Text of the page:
Joffrey Ballet’s “Spring Desire” | Dance review
Six hours before the curtain went up on “Spring Desire,” at the Auditorium Theatre through May 6, Joffrey member Dylan Gutierrez tweeted, “If you forget to enjoy your job as a ballet dancer…you won’t be able to properly execute and it will all be over too soon.” Throughout the program’s closer, Incantations, ten dancers certainly looked like they were having a blast on opening night. Edwaard Liang’s Age of Innocence (2008) is for six more than that, all of whom threw themselves at its duets and ensemble scenes with gusto.
Incantations is new from Val Caniparoli and gives its cast ample opportunities to enjoy flying high above the safety net of classical technique. Like other works by the San Francisco choreographer, it lands nicely between too easy and being a thankless chore. His roles tend to fit their original interpreters like gloves, and that’s the case again here: Whether pirouetting multiple times off-axis in non-standard shapes (Rory Hohenstein), teasing extra time out of each second through creative phrasing (Yumelia Garcia, Amber Neumann) or catapulting themselves through the air with panache (John Mark Giragosian, Lucas Segovia), everyone was in his or her element throughout.
But like other works by Val Caniparoli, Incantations has about three times as much choreography for the right arm as for the left and is a montage of vaguely ethnic references. Seven large, hanging props look like incense coils; calligraphy on the men’s leggings and bare torsos was too small to read from the house, but it looked sort of Thai, sort of Nepali, sort of Arabic. Russian composer Alexandre Rabinovitch-Barakovsky’s Incantations (1996) is for an ensemble of strings—plus electric guitar, amplified piano and celesta, marimbas and vibraphones.
These dancers’ physical firepower deserves more than this Cost Plus World Market milieu, and the constant spiraling—whether small (henna-colored designs on the women’s leotards), medium-sized (partnered rotations and right hands forever stirring the air) or large (traffic patterns that gyre outliers into ensembles and fling them offstage with centrifugal force)—grew repetitive.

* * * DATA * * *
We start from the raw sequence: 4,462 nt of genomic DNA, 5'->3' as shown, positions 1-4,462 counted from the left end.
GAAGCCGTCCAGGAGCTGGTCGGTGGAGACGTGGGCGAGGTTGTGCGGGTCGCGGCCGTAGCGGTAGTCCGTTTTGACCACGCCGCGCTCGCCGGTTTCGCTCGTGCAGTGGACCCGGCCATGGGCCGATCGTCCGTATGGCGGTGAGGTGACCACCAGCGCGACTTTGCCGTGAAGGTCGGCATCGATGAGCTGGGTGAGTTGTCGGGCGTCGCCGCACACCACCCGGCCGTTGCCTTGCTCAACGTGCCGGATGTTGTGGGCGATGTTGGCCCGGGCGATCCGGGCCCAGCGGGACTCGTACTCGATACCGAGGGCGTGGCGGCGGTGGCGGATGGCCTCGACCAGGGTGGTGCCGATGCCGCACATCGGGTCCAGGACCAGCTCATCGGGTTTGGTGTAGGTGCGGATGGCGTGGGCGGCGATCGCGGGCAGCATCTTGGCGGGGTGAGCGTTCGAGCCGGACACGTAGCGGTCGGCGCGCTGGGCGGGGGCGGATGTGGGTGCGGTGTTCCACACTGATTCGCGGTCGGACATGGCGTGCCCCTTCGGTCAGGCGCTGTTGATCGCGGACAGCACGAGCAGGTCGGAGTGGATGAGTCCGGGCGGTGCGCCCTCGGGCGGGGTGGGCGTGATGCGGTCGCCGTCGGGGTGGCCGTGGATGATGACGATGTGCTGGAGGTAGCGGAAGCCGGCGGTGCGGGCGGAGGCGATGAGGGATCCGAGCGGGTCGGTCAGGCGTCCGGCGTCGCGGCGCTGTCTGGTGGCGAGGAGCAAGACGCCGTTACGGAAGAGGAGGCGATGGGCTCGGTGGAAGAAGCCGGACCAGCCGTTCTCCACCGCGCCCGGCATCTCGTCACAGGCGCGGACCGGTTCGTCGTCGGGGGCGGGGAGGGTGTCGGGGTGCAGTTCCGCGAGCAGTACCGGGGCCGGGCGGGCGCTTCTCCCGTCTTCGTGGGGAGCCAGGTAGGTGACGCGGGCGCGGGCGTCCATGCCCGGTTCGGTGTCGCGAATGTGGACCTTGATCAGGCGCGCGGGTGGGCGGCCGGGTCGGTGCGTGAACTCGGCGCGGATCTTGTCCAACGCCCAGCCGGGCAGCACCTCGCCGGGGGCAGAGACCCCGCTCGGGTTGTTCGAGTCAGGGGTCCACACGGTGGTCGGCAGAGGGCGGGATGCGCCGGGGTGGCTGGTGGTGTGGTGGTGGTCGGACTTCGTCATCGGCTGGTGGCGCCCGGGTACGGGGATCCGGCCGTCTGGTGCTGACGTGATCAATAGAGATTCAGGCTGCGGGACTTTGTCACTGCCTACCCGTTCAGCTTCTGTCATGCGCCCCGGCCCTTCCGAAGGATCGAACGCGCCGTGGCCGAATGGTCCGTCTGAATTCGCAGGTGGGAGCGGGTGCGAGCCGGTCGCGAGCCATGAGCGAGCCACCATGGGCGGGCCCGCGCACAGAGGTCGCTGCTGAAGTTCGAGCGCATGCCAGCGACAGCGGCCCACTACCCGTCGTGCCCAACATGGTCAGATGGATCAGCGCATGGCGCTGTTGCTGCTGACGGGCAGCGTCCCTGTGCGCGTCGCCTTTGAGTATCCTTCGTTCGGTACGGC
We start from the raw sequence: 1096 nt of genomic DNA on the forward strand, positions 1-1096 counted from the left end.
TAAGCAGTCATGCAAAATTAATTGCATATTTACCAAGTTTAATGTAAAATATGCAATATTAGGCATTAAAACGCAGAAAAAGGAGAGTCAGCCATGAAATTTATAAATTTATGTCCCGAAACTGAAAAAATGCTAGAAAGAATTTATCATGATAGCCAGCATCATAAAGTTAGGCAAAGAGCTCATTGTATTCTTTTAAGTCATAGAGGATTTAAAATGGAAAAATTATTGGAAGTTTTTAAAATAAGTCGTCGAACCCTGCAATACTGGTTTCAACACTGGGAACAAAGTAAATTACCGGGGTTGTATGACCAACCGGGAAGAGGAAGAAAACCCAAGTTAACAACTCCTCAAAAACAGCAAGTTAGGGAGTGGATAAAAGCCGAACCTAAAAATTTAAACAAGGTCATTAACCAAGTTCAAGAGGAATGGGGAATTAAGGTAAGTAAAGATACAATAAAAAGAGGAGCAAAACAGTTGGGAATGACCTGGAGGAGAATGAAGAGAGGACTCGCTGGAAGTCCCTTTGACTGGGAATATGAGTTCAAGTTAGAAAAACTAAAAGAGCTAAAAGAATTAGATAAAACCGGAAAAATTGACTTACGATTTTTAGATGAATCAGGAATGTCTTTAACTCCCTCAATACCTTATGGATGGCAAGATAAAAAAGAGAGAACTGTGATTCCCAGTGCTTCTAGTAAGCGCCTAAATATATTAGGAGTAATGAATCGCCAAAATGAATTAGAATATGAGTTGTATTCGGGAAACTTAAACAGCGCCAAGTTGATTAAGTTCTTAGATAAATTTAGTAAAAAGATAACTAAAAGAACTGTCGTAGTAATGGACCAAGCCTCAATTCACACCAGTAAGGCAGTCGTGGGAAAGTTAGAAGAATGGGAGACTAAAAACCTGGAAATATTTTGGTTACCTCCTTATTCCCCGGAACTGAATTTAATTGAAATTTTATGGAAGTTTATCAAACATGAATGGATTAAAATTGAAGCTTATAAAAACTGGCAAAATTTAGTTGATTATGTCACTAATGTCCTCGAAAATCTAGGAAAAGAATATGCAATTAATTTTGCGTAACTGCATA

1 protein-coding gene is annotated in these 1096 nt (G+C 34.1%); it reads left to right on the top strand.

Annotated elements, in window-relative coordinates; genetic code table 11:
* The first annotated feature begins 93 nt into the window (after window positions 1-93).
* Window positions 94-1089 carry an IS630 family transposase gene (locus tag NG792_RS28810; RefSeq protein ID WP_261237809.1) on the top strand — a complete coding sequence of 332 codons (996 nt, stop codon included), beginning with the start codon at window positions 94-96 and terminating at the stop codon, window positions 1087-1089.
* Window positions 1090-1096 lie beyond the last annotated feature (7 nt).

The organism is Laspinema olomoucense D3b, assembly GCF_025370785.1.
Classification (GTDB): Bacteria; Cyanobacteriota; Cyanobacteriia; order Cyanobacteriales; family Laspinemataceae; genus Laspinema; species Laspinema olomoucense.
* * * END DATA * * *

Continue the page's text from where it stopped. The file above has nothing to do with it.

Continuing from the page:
Incantations is theme and too little variation; the muzzled erotics in period dress of Innocence is all suggestion and no statement. The Joffrey performs the latter often enough that its most difficult sequences, such as a men’s quartet, have lost their thrill: The steps just aren’t that hard for these performers anymore. Most notably in a centerpiece duet for Fabrice Calmels and Victoria Jaiani, this company has grown too accomplished for its Age.
So Jerome Robbins’s In the Night (1970), to four Chopin nocturnes you know, could and should be the knockout main course between Liang’s unfocused starter and Caniparoli’s saccharine swirl. But only the troupe’s first staging of this work for three couples, in October 2008, fully embodied its painterly shades of companionship and dependence.
Robbins dug deep to find the cleanest representation of each fully loaded exchange, from the first couple’s premonitory waltzes to the meetings in the middles of Night’s finale. Unfortunately, despite the Joffrey’s increasing eagerness to conquer physical challenges, it’s abstained from yet another conceptual one.